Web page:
Nucky Thompson Real


Enoch Malachi 'Nucky' Thompson is a fictional character and the protagonist of the HBO TV series Boardwalk Empire, portrayed by Steve Buscemi.Nucky is loosely based on former Atlantic City, New Jersey political figure Enoch Lewis 'Nucky' Johnson. Nucky is employed as treasurer of Atlantic County, but in effect controls the region as a political boss.He is a corrupt and powerful politician who. A real house-haunting, broom-riding, cauldron-stirring witch.” —Samantha in Bewitched. These are the best-selling books behind your favorite TV shows., Getty Images, via Being a huge fan of the 'Boardwalk Empire' I had to read about the real Nucky Johnson. I enjoyed the real antics and foibles of Enoch Johnson. I knew instinctively that many of the TV show' s stories were fabrications or outlandish embellishments of possible true events. For one, the Commodore of the TV show, Louis Buehle in real life, died. Set in Atlantic City, New Jersey, during the Prohibition era, the series stars Steve Buscemi as Enoch 'Nucky' Thompson (based on the historical Enoch L. Johnson), a political figure who rose to prominence and controlled Atlantic City, New Jersey, during the Prohibition period of the 1920s and 1930s.

Nucky Johnson ran Atlantic City in the early 20th century, bringing it from an average tourist town to the site of America's illicit indulgence.

Atlantic City rose to popularity by being “The World’s Playground” in the early 20th century. During the Prohibition era, prostitution, gambling, alcohol, and any and all other vices could be readily found in the New Jersey coastal town — provided guests had the money to pay for them.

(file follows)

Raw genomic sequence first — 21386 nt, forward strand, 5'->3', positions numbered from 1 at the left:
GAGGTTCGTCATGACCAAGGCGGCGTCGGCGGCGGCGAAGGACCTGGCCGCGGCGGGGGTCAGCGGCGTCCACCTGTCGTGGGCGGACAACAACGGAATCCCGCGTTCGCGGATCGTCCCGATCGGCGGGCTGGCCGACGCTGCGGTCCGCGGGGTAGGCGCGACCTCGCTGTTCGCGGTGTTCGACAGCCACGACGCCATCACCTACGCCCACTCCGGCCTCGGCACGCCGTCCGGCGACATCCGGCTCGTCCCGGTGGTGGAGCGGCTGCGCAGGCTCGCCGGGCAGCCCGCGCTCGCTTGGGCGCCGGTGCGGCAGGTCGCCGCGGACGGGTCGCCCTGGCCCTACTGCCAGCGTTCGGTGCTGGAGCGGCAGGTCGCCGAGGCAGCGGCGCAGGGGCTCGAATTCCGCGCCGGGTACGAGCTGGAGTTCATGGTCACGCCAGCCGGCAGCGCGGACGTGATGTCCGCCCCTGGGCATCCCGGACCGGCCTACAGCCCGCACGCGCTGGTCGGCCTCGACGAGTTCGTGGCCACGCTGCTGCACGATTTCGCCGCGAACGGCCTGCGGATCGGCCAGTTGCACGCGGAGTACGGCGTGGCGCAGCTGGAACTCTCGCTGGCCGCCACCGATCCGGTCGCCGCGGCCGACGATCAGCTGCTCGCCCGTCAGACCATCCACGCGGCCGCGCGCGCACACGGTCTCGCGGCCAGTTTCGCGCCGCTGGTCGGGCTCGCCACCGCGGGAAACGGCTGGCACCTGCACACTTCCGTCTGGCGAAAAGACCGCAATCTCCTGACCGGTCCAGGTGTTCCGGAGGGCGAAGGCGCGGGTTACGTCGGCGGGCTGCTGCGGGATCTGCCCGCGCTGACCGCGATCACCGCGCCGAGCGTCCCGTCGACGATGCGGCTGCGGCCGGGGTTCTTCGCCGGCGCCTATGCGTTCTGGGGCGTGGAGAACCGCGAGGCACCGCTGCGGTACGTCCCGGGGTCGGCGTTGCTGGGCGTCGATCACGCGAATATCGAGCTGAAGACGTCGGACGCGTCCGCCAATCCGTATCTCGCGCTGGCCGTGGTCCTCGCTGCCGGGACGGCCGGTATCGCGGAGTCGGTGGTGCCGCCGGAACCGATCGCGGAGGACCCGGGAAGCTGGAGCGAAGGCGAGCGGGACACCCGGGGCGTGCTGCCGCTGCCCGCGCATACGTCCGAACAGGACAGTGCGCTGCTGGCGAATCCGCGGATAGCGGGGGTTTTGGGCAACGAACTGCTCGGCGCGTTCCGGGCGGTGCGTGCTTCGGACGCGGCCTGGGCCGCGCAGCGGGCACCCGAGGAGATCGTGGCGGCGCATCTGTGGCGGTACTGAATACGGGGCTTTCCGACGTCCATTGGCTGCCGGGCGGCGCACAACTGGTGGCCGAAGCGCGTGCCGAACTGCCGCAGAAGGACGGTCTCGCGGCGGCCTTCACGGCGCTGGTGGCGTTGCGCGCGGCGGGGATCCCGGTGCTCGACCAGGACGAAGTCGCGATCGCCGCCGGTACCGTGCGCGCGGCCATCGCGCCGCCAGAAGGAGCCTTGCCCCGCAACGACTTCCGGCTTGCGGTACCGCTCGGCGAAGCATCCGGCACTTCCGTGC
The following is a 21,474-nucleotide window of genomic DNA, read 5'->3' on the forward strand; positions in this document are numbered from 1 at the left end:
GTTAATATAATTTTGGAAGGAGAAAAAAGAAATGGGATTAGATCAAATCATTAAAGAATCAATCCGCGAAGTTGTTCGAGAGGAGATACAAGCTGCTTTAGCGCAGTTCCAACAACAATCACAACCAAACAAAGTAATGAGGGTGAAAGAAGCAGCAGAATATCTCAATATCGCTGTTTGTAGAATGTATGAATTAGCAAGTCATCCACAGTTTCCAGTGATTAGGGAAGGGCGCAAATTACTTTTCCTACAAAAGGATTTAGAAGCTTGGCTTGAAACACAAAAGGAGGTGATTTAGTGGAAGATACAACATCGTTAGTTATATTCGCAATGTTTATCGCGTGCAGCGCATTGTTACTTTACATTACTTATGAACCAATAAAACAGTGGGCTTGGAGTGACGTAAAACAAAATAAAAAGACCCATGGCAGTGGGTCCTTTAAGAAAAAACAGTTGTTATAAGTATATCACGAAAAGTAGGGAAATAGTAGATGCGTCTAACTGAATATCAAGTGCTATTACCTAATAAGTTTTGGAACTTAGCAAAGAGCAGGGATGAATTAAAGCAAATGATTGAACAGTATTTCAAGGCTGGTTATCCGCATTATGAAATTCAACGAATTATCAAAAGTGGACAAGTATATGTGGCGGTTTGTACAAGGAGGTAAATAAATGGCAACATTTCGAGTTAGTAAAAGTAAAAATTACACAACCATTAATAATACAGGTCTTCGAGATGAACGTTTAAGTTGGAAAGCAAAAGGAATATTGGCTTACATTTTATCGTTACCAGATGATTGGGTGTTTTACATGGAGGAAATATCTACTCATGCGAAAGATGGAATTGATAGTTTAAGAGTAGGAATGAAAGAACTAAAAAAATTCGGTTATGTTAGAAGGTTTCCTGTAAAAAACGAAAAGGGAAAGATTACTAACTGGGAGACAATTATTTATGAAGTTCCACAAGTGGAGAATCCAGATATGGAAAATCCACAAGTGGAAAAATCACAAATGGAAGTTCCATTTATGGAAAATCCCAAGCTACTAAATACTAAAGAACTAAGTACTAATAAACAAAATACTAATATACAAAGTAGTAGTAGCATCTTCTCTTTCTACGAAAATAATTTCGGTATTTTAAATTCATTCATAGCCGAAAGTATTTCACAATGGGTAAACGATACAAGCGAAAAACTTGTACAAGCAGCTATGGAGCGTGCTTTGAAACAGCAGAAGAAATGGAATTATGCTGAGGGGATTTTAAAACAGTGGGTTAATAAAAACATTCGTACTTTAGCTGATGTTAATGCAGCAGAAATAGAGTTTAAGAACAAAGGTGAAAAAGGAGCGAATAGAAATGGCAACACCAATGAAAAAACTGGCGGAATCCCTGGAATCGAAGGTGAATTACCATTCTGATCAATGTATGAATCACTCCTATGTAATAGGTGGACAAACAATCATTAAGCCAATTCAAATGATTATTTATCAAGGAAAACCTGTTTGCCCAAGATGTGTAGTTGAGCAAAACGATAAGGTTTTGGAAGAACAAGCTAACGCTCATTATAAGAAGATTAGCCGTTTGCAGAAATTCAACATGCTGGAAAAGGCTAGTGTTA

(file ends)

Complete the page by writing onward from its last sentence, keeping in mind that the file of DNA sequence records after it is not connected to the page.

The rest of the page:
It was famously understood that Prohibition never really made it to Atlantic City. Nucky Johnson was the man responsible for building the vice industry whose legacy is still very much alive in Atlantic City even today.

Born Enoch Lewis Johnson on January 20, 1883, Nucky Johnson was the son of Smith E. Johnson, an elected Sheriff, first of Atlantic County, New Jersey, and then of Mays Landing, where the family relocated after his three-year term ended. At the age of nineteen, Johnson decided to follow in his father’s footsteps, first becoming the undersheriff of Mays Landing, eventually succeeding him as the elected Sheriff of Atlantic County in 1908.

Shortly after, he was appointed to the position of Atlantic County Republican Executive committee secretary. After his boss, Louis Kuehnle, was imprisoned for corruption, Johnson took over as the head of the organization.

Nucky Johnson and Al Capone on the Atlantic City boardwalk.

Although he never ran for an elected political office, Nucky Johnson’s money and city government influence meant he held a lot of sway in Atlantic City politics. His power was so great that he was even able to convince Democratic political boss Frank Hague to abandon Otto Wittpenn, the Democratic candidate, and throw his support behind Republican candidate Walter Edge in the 1916 election.

He later took a position as county treasurer, which granted him unparalleled access to the city’s funds. He began to grow the city’s vice tourism industry, promoting prostitution and permitting the service of alcohol on Sundays, all the while accepting kickbacks and corrupted government contracts that substantially grew his own coffers.